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Verona History

With records of a settlement existing at least 550BC, Verona became a Roman colony in the 1st century BC. Thanks to its location straddling the main east-west and north-south trade routes, it was a key base for the empire, which built impressive gateways and a grand amphitheatre.

The city’s prime location was not lost on other powerful regional players and with the fall of the Roman Empire, Verona was conquered by Ostrogoths, Lombards and Charlemagne. Finally, in the 13th century, it came under the control of the Scaligeri dynasty.

They may have been tyrants, but the family fortified Verona and extended the city’s influence to Vincenza, Padua and Treviso. They were also great patrons of the arts. Dante, Petrarch and Giotto all thrived here in 13th and 14th centuries, and the city experienced a mini golden era of peace and prosperity.

But family feuds and fratricides eventually took their toll, and by the 15th century, Verona was under Venetian rule. Under them, the great city gates of Porta Nuova and the Porta Palio were constructed, as was Piazza Brà. Venice ruled the city until Napoleon’s armies swept through the peninsula in 1797. Then Verona was passed as a war trophy to Austria and it only rid itself of foreign domination during the unification of Italy in the 1860s.

In 1882, a terrible flood destroyed much of the historic centre. The city’s iconic high walls were thus erected to protect it. However, they weren’t strong enough to repel the bombs of the Allies in WWII, which again damaged much of the city. 40% of the buildings were wrecked, as well as all the bridges which were destroyed by the retreating Germans. Reconstruction was intensive and prolonged, and restoration took place where it could. In the end, enough of Verona survived for it to be named a UNESCO World Heritage site in 2000.

Did you know?
• Built in AD30, much of the original Verona Arena is still preserved. However, an earthquake in 1117 completely destroyed the amphitheatre’s outer ring.
• Rubbing the right breast of a Juliet statue at Juliet’s House is thought to bring good fortune for those unlucky in love. Unfortunately for the forlorn, the bronze sculpture was removed and replaced in 2014 after the caressing caused too much damage.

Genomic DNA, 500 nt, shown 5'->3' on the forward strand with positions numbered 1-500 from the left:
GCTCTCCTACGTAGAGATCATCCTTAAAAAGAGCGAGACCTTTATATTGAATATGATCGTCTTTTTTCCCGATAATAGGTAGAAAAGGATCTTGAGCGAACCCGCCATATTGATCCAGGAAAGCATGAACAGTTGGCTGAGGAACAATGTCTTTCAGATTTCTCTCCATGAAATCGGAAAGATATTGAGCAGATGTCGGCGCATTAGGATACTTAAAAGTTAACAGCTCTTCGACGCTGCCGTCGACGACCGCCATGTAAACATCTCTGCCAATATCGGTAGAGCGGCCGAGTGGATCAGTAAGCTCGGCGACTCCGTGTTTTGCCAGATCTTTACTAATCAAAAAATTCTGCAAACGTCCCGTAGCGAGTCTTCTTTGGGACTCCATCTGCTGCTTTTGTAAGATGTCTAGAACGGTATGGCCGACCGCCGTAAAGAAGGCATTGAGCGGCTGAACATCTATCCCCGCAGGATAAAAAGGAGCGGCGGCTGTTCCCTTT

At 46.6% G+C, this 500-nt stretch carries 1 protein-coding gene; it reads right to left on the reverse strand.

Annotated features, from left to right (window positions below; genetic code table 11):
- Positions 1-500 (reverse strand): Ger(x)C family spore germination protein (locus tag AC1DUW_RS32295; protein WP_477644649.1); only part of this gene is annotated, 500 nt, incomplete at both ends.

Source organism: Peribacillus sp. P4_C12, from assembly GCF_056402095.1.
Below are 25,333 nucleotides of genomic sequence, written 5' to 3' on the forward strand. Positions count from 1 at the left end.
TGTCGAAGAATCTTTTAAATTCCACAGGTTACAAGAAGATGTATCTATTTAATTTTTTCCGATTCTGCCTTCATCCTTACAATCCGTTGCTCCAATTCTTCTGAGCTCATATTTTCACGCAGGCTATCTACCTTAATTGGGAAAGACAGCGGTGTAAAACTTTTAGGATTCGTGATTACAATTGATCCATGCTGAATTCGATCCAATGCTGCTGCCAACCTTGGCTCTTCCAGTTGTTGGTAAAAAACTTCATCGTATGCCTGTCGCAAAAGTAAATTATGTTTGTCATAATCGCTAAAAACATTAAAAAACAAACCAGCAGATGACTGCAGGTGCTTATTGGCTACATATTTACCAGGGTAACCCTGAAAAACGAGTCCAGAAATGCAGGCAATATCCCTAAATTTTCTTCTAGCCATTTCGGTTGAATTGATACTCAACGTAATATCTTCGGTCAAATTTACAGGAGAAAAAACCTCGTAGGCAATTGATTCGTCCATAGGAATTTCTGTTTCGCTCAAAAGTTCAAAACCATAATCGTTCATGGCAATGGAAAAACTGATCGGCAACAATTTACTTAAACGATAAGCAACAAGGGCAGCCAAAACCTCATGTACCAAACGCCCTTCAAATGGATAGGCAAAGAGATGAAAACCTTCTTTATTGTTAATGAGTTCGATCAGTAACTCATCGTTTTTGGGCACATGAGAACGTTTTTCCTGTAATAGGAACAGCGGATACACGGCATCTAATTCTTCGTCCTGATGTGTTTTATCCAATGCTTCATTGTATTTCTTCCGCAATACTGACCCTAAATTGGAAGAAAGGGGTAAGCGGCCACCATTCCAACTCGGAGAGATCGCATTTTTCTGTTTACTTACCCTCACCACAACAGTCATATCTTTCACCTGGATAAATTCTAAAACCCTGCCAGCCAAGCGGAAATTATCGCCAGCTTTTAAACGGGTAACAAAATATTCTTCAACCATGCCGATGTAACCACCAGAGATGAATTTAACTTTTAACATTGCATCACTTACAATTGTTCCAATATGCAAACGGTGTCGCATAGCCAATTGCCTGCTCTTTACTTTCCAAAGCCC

• Verona was part of Austrian-ruled Venetia until 1866, when the region became one of the last to join the Kingdom of Italy.

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Featured Hotels


Hotel Colomba d’Oro

Situated between the Adige River and the Arena, and close to Romeo and Juliet’s balcony, the Hotel Colomba d’Oro’s 51 rooms are furnished in traditional style with rococo mirrors, Italianate paintings and candy-striped bedspreads. The breakfast buffet is lavish and there’s a chic cocktail bar too.

La Grotta Hotel

With jazzy bedspreads and faux Renaissance paintings on the walls, La Grotta isn't set to win design awards, but with a complimentary minibar, friendly staff, large rooms and free Wi-Fi, it's a popular budget choice. Located outside the city walls, it has free parking too. A bus to the centre stops outside the hotel.

Novo Hotel Rossi

Clean, cheap and with free bicycle hire, this hotel is just a short stroll from Verona's train station. While some rooms are compact, they all come with satellite TVs, air-conditioning and Wi-Fi. The breakfast buffet is excellent too. Buses run frequently to the city centre if you don't fancy the 20-minute walk.

Hotel Aurora

The relaxed ambience and friendly staff make guests feel at home here, while the lovely terrace overlooking the city’s main square, the Piazza delle Erbe, shows Italy at its finest. Not only does this 3-star choice have a superb location, it has 18 comfortable, air-conditioned rooms with satellite TV too.

Hotel Torcolo

This friendly hotel in an old palazzo has a prime location just a few steps away from the Arena. Run by two affable sisters, it is a favourite with the Opera crowd. The high-ceilinged rooms are furnished with wrought iron and antique beds, and all come with air-conditioning and satellite TV.

Cinque Rooms

Located in a former butchers, this boutique bolthole, close to the Basilica di San Zeno Maggiore, has five highly stylised rooms. There isn't a reception area, so guests are sent a code for entry instead. With English floral fabrics, Swedish wallpaper and godly king-size beds, this is a really special stay for the price.